Album Review: Jefferson Airplane – We Have Ignition

By November 1966 the Jefferson Airplane were on a definite trajectory toward the top of their game. Grace Slick had joined about six weeks earlier — replacing Signe Anderson — and had quickly worked her style into the group’s sound. On this pair of archival soundboard recordings, the band is captured onstage at San Francisco’s Fillmore auditorium.

While Surrealistic Pillow hadn’t yet been released (sessions were under way during this period) the band was already performing much of that record’s music onstage. The manner in which the songs are delivered shows a stunning level of confidence on the part of the band: Marty Balin and Grace are especially assertive in their performances, all but daring the audience to give them less than total attention.

The two shows documented on this set cover the first and last shows of a three-night run at the Fillmore. The Airplane topped a bill that also featured Moby Grape and James Cotton’s band. On these dates the Jefferson Airplane covered a wide range of styles, but as always, those styles were bent to suit the Airplane’s approach. “Bringing Me Down’ is a jugband number. Paul Kantner’s “DCBA-25” features a Grace Slick vocal line that she would recycle with greater success some nine years later with Jefferson Starship’s “Fast Buck Freddie” (even though the latter song was written by Starship’s Craig Chaquico).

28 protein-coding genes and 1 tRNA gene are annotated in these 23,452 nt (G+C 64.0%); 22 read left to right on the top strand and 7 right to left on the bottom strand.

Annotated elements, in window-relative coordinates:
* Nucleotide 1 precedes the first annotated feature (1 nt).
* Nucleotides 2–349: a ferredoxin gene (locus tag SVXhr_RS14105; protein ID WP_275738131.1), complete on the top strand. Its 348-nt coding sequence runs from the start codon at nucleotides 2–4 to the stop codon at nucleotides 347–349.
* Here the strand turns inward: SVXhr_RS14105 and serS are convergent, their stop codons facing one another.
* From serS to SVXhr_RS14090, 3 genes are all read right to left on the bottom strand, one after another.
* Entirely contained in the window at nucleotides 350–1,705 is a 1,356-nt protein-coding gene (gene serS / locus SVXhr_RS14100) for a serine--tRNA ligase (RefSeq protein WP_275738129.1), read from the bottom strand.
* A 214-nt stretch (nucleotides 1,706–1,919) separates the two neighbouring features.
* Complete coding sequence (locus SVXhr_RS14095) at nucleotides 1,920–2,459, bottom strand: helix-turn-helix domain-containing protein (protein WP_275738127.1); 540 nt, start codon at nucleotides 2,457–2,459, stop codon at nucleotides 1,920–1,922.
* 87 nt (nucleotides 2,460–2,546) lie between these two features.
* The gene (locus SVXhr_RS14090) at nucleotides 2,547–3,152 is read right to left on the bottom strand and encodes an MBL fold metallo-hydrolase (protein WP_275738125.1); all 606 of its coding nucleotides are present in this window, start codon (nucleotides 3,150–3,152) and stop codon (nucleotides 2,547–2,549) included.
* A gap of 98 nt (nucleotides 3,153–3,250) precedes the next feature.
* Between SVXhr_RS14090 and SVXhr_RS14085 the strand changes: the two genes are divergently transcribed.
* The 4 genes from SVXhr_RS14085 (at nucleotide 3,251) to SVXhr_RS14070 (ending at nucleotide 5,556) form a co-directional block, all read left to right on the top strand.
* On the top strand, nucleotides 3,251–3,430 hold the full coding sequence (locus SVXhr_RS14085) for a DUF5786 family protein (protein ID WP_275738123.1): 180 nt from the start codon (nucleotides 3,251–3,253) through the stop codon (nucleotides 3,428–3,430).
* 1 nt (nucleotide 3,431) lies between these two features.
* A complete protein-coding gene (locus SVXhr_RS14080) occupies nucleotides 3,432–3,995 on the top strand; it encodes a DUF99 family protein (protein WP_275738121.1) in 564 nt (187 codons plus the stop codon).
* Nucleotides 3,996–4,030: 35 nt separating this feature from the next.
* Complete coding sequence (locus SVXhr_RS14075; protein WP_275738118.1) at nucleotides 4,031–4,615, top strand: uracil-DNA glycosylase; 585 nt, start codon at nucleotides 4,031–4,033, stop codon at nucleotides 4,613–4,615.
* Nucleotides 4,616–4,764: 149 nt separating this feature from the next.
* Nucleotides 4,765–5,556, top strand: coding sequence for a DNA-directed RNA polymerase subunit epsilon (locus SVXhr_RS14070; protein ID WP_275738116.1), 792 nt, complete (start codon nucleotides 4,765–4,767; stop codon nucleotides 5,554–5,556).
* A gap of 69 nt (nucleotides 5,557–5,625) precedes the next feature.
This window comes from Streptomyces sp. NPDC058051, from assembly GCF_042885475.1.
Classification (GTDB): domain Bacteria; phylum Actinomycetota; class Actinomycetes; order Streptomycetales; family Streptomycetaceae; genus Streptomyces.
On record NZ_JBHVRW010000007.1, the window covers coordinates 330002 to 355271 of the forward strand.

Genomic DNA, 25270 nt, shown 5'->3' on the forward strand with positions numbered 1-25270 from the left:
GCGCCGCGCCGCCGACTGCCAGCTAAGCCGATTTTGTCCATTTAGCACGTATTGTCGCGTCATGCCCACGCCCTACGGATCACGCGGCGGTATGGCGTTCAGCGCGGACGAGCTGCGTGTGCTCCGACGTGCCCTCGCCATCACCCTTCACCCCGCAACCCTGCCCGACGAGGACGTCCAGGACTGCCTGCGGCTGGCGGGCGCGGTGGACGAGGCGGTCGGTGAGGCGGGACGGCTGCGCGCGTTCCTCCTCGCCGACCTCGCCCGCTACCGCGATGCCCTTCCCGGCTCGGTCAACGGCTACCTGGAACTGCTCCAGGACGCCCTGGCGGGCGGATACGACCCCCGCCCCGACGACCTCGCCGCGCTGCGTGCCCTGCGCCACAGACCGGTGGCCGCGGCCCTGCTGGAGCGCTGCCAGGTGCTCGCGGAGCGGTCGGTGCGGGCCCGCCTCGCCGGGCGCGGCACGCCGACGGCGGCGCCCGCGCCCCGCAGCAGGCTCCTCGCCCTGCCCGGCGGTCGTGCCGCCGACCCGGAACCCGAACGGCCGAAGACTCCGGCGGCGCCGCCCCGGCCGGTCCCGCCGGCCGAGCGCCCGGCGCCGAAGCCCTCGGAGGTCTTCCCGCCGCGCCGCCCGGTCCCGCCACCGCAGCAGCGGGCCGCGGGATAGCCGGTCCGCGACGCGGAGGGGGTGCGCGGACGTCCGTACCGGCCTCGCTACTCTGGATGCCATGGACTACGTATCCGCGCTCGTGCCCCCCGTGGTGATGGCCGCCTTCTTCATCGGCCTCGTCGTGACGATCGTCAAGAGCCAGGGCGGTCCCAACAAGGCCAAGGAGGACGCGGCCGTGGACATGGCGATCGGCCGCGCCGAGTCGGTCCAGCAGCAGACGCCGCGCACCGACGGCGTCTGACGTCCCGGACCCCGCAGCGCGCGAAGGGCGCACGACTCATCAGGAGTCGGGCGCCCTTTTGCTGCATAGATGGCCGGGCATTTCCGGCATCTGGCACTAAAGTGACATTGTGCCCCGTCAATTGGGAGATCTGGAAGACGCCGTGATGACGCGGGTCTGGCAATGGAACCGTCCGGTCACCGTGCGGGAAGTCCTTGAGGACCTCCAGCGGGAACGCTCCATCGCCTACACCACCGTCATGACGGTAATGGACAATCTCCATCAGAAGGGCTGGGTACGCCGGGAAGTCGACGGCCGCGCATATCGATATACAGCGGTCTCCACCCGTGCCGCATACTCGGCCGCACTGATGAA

For a set not originally intended for release, the recording is excellent. The vocals are a bit “dry” and untreated, but in actuality this gives the performance a more intimate quality. Jorma Kaukonen’s chiming electric 12-string isn’t quite as out front in the mix as it would be on studio versions of these songs, but it’s clearly audible. As a whole, the band is tight and largely resists the temptation to head off into exploratory jam territory. The notable exception is the pair of songs that close the second disc. A brief instrumental “My Grandfather’s Clock” and an extended psychedelic workout of Fred Neil’s “The Other Side of This Life” were performed as a sort of encore, allowing a photo shoot.

This set is primarily of interest to Jefferson Airplane fanatics and/or completists, in part because there’s a fair amount of overlap between the two shows. “Plastic Fantastic Love,” “High Flyin’ Bird,” “The Other Side of This Life,” “White Rabbit” and “3/5 of a Mile in Ten Seconds” are all presented twice.

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